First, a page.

The Director’s Dilemma – July 2019 Edition

July 04, 2019 Share this article:

Produced by Julie Garland-McLellan, Consultant at AltoPartners Australia and non-executive director and board consultant based in Sydney, Australia.

Contribution by Kevin Hall, Managing Partner at Bluestone Leadership / AltoPartners Canada and AltoPartners Global Natural Resources practice leader

This edition of the newsletter was first published on The Director’s Dilemma website and the full newsletter is available for viewing here. To subscribe to future editions of the newsletter, click here

The Director’s Dilemma - July 2019

This month our dilemma is based upon the true case of a government-owned company that discovered an unexpected complication arising from a diverse board. Not all dilemmas arise because something is wrong; we sometimes have to make unprecedented decisions when things go right!

Marnie chairs a large government-owned utility. Her board is great; each director has a unique skill-set that is relevant to the organisation’s needs. Like many government boards, Marnie’s board is younger than the norm and her directors are all full time employed. The board benefits from their current expertise and contacts. Management are particularly pleased to have access to their skills and insights.

At the last meeting one of the directors announced that she was pregnant. This is great and happy news. It is also totally unprecedented and not covered in the enabling legislation, or any literature about human resource management, which assumes people are employed, or company director practices, which do not appear to have considered the possibility of a pregnant director.

Marnie wants to do the right thing and is confident that the government will support her chosen course of action once she has developed it. Marnie’s aims are to provide certainty and security for the pregnant director whilst ensuring that the board continues to access the necessary skills and, importantly, maintains a quorum. Quorum is sometimes difficult as directors have travel commitments so losing a director for a year is going to be difficult to manage.

What can Marnie do?

Kevin’s Answer

There are many circumstances when Directors may need to take a leave of absence from a Board (e.g. maternity-also likely to increase with greater diversity on boards, illness, accident, and family or business circumstances). This is not an unusual occurrence and should not be addressed as such. Boards must be adaptable to these situations by being of an appropriate size; and having multiple Directors with the necessary skills and experience to govern and provide oversight. This also allows for healthy debate on issues between Directors with similar skill sets.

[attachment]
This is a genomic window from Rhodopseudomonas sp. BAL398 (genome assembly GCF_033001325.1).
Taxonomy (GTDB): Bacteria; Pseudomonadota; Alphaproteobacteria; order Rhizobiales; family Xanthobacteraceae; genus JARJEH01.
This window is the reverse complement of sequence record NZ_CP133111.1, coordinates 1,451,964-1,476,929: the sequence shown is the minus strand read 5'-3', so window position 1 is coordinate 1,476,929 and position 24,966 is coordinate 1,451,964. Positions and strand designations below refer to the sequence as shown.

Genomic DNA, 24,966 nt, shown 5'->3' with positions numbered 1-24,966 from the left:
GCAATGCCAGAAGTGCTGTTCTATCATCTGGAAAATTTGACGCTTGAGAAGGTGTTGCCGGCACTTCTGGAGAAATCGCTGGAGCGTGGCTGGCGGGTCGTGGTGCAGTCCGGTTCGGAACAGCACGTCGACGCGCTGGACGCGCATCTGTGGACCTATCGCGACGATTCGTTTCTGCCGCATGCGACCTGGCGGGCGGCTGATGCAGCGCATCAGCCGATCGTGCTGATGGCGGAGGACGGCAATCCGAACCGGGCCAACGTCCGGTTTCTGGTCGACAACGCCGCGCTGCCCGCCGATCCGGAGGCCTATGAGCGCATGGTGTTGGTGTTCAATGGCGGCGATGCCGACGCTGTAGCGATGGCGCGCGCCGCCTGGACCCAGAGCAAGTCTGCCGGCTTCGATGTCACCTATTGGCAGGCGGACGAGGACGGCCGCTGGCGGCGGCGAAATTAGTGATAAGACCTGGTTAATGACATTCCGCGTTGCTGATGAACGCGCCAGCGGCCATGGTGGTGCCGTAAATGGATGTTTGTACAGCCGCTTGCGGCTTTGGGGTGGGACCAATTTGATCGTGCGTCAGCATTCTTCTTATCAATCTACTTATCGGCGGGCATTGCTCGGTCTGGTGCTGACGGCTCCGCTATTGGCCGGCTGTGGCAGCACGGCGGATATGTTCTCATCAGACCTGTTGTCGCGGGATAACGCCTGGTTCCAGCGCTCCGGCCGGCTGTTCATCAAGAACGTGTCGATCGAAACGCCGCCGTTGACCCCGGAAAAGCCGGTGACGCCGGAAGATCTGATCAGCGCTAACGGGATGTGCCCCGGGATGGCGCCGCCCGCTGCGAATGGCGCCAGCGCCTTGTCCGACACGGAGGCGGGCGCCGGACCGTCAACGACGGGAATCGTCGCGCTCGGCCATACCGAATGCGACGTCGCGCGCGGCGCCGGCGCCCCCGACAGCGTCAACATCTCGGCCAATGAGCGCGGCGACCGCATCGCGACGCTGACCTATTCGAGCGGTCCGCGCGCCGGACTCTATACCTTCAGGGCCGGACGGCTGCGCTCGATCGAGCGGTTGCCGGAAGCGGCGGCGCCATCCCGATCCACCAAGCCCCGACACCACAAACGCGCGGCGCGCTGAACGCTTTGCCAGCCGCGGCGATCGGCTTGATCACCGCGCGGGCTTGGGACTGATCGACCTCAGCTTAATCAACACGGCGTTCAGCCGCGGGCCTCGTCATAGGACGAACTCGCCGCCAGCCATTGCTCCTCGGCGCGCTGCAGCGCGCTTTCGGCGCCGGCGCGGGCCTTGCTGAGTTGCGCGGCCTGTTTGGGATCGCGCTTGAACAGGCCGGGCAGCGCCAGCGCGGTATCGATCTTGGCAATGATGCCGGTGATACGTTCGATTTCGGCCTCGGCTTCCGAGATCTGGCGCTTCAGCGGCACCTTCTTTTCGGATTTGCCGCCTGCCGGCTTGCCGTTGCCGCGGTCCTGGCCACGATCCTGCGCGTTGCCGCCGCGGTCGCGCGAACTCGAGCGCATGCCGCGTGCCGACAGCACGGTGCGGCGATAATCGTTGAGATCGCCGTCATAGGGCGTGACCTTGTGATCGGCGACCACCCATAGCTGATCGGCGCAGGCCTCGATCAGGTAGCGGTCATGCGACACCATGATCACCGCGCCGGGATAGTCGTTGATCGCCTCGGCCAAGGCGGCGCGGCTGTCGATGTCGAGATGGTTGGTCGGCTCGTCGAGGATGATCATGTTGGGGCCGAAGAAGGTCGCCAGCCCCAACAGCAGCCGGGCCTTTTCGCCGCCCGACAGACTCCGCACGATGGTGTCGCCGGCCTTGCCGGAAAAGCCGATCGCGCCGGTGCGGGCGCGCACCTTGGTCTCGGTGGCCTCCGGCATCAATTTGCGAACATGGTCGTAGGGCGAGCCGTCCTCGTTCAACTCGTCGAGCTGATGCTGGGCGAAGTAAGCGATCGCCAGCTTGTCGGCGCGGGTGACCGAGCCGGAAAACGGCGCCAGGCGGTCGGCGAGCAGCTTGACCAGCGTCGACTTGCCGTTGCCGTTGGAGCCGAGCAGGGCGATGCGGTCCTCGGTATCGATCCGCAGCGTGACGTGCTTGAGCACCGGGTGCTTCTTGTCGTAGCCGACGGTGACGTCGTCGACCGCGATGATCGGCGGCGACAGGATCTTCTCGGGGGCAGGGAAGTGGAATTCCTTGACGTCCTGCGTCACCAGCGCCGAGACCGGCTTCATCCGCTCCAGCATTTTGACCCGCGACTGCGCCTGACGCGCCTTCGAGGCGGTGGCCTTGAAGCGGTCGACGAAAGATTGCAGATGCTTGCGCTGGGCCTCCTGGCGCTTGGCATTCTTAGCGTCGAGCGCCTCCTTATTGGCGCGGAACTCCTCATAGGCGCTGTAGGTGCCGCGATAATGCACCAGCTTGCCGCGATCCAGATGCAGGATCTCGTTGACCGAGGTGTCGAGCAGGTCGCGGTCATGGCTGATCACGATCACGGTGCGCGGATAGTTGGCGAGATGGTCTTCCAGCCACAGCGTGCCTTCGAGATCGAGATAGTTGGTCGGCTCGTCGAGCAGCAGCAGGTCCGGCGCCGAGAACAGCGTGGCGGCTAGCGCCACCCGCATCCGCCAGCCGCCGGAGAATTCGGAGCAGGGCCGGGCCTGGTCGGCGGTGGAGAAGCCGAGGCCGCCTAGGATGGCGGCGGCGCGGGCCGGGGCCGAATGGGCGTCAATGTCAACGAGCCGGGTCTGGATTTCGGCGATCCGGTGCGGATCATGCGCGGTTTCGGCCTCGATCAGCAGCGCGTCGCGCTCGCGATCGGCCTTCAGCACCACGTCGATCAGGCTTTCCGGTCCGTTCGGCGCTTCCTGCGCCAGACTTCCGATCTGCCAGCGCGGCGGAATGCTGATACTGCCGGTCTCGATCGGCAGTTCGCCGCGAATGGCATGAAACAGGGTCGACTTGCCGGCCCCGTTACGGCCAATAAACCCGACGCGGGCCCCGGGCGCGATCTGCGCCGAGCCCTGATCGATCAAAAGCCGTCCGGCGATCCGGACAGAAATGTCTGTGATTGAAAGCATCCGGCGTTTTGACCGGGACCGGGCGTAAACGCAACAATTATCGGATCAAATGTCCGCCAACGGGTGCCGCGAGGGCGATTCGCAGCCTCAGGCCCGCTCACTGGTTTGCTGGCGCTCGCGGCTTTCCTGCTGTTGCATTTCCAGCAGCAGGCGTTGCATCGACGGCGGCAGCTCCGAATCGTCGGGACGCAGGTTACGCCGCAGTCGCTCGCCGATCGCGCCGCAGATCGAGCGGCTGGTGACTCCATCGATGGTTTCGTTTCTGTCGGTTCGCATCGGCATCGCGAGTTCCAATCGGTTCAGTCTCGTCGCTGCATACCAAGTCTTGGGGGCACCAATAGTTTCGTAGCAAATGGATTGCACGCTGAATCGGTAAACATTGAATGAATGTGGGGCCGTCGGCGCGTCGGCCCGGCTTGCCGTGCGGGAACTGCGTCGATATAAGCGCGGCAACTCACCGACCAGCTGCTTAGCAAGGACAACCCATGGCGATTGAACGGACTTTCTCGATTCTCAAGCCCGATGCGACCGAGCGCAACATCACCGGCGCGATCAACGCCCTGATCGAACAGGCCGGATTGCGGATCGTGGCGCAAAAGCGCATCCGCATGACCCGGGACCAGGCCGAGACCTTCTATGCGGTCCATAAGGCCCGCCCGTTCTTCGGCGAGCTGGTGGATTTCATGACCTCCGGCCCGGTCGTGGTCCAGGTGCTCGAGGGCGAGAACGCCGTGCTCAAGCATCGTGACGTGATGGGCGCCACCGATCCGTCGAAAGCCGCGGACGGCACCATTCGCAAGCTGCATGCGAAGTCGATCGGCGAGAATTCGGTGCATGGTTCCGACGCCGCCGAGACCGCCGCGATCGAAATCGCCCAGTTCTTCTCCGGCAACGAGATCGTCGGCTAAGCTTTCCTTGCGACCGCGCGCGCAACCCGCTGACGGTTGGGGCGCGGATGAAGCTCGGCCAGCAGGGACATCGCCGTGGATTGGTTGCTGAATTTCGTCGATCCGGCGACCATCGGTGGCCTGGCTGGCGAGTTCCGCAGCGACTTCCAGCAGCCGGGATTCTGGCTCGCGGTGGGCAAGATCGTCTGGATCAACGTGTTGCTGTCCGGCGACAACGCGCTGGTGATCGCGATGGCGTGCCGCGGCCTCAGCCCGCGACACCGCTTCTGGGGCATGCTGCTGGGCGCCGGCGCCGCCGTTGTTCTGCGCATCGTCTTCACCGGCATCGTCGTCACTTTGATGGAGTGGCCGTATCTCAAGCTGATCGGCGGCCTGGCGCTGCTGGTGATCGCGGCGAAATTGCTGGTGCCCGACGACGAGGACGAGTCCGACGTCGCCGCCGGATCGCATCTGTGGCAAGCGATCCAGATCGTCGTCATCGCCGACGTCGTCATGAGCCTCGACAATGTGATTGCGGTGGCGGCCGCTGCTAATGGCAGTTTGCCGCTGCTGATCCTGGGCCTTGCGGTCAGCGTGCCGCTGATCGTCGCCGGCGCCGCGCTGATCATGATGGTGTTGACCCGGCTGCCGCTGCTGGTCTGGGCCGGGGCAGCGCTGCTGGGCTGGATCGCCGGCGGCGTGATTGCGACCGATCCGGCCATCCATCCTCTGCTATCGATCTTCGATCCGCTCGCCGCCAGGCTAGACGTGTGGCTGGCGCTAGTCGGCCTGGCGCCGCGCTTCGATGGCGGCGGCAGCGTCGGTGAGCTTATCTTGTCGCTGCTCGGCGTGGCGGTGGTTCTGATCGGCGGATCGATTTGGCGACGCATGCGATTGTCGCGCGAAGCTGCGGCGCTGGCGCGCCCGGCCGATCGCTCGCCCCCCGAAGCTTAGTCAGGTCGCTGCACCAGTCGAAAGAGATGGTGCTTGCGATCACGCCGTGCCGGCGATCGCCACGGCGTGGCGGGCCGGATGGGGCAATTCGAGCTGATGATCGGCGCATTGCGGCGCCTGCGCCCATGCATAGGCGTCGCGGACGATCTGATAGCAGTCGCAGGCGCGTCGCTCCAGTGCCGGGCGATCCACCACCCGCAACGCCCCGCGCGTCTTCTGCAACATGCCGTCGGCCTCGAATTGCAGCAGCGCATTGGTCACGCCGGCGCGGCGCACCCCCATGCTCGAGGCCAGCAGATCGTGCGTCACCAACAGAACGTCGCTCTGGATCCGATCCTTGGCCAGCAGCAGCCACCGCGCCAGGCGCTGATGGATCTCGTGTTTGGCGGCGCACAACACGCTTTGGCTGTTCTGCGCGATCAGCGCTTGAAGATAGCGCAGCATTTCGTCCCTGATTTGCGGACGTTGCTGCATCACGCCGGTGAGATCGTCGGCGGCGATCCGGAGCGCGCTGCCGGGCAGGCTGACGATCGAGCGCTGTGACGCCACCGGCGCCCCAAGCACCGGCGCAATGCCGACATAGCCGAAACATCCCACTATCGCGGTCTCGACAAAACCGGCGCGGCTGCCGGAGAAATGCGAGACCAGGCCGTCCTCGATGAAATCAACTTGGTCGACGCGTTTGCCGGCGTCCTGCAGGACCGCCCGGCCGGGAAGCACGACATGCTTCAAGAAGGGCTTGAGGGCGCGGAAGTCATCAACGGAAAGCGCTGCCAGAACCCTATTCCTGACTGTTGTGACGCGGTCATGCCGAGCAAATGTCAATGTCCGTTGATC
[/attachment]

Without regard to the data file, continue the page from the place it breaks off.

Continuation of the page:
In Marnie’s situation she Chairs a small board (quorum challenge) of younger, experienced and fully-employed Directors (possible diversity challenge). The medium/long term objective should be to right-size the Board and address the possible lack of diversity. In the short-term Marnie may wish to consider:

  1. Clearly identifying the skill gap(s) on the Board with the loss of the Director
  2. Retaining independent professional advisors as appropriate
  3. Reappointment by the Board of a previous well-respected Board Member until the next AGM* Continuity within the Board and knowledge of the organization is important. Pro tem appointments by Directors are often allowed with conditions
  4. Appointment by the Board of an over-qualified individual (it’s not a development position) who can cover the skill / experience gaps in the Board by serving as a Director until the next AGM*
  5. Communicate the challenges to the Government to seek a medium / long term solution.
  • or beyond if appropriate and as approved by shareholders

Julie’s Answer

Marnie should ask the Minister to appoint an alternate director. She must arrange insurance, deed of access and indemnity, induction, etc. for the alternate and notify the insurer that the ‘normal director’ is on maternity leave.

Marnie will need a letter of appointment, declaration of conflicts, and consent to act. She should verify with the Minister’s office that the ‘on leave director’ just returns from leave with no need for reappointment and no change to tenure (i.e. if she was appointed a year ago for three years, takes a year of maternity leave she comes back to serve a year then stands for re-election as if she had served all the way through).

Provide both the ‘on leave’ and ‘alternate’ directors with letters of leave authorisation and appointment to make intentions clear.

The ‘on leave director’ is still a director but is excused duties because the alternate is doing them. Alternates act in their own right; independent of instruction from the ‘on leave director’ they stand in for. Alternate directors have the same rights, powers, duties and responsibilities as other directors. Specific roles, duties and responsibilities, plus the period of appointment of the alternate director may be specified in the letter of appointment. Appointing an alternate allows directors to fulfil their duties and responsibilities if they will be absent for one or more board meetings, Section 201K of the Corporations Act is a good reference. ASIC must be notified within 28 days of the appointment and its cessation.

Marnie should invite the alternate to attend as an observer for a meeting with the departing director at the start of the leave to help get them up to speed.